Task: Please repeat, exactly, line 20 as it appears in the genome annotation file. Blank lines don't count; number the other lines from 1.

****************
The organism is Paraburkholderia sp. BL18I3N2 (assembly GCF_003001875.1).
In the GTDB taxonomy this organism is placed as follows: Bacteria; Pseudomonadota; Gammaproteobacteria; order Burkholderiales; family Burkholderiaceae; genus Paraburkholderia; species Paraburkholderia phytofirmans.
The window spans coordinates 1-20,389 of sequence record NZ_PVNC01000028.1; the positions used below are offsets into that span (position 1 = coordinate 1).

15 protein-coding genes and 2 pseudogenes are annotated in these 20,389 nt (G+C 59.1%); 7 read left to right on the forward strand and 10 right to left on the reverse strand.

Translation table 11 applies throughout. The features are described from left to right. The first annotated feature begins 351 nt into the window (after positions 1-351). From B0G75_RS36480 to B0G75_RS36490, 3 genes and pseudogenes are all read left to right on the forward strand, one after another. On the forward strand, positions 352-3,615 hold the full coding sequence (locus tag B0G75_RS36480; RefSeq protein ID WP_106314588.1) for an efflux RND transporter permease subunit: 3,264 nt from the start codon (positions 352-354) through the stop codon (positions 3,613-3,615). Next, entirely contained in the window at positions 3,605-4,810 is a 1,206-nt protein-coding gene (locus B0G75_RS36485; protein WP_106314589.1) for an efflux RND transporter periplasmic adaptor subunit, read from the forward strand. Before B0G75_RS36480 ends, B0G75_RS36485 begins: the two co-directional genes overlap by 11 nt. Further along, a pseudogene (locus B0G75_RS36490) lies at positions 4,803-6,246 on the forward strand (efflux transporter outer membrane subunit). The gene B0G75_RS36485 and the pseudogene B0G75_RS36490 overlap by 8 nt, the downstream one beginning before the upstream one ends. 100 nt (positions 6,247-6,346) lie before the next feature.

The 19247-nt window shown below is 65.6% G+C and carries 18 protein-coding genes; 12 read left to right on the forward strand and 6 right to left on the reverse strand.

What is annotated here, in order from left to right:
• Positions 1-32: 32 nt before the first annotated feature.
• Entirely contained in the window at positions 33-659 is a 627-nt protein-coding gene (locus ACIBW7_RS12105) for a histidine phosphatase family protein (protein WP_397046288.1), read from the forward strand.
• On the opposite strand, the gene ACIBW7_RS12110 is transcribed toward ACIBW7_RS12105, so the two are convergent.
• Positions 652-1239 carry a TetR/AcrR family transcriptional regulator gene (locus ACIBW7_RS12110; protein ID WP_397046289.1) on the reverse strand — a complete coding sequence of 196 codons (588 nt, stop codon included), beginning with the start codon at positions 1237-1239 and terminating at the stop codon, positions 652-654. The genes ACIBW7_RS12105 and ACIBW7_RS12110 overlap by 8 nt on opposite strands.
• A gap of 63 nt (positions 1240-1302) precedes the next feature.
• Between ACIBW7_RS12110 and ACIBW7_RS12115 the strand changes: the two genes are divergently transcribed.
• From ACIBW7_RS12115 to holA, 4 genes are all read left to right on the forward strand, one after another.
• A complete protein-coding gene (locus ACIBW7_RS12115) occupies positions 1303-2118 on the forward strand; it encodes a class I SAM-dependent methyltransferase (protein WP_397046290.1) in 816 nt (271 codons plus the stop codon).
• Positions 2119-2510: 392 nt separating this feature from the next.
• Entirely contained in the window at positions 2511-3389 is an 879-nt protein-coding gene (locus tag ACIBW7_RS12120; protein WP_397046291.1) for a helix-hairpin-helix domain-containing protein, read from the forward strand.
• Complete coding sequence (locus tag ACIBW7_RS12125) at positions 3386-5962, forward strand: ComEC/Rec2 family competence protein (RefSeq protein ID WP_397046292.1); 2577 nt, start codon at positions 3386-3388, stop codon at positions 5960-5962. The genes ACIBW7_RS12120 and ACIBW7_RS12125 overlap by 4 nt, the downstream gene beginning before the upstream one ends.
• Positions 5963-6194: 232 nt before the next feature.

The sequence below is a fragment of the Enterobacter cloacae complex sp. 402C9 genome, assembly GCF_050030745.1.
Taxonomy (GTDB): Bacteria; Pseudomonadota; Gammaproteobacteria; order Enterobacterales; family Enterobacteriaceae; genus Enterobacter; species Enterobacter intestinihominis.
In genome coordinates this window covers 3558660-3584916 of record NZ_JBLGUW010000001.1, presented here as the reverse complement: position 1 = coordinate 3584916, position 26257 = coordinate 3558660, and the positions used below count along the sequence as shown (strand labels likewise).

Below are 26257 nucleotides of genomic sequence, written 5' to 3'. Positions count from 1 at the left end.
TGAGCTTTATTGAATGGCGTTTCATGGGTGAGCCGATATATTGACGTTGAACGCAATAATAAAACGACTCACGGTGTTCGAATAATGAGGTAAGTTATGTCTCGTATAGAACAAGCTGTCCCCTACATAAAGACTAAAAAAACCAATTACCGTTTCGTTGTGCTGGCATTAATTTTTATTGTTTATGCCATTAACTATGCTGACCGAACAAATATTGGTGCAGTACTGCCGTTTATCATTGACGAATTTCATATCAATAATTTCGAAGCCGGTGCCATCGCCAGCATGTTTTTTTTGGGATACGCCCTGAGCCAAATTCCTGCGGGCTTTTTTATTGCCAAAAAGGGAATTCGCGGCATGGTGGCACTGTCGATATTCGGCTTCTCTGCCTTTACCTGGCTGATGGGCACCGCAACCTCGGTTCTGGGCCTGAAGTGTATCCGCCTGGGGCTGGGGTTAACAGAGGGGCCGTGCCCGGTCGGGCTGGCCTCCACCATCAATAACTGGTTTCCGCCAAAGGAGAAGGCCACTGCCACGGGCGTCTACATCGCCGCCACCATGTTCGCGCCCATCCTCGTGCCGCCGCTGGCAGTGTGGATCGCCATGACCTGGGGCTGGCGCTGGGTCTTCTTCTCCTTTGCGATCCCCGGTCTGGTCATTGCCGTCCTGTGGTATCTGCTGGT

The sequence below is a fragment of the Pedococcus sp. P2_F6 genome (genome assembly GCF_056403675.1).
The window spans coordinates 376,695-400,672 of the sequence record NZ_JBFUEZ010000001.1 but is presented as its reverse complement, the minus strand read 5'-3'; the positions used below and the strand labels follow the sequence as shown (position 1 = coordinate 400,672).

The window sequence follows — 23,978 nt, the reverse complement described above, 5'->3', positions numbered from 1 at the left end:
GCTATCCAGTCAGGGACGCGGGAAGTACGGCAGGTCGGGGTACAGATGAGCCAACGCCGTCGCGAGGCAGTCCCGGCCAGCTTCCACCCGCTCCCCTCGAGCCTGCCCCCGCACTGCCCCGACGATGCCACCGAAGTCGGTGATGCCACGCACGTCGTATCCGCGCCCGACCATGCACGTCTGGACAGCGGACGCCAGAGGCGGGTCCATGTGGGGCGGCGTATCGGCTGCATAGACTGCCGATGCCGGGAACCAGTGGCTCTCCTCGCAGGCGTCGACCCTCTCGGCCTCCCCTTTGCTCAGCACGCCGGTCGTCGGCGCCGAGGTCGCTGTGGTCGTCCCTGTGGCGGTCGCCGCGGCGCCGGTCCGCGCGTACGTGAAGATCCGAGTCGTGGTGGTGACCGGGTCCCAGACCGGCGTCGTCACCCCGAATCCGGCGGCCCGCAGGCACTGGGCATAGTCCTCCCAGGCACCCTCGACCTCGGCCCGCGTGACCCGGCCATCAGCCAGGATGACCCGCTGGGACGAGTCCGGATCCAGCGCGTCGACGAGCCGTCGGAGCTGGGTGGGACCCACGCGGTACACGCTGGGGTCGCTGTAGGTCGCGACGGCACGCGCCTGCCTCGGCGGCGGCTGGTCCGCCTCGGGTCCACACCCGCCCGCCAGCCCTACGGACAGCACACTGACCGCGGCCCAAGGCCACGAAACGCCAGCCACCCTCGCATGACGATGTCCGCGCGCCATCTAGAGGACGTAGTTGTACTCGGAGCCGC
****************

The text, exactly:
The sequence below is a fragment of the Enterobacter cloacae complex sp. 402C9 genome, assembly GCF_050030745.1.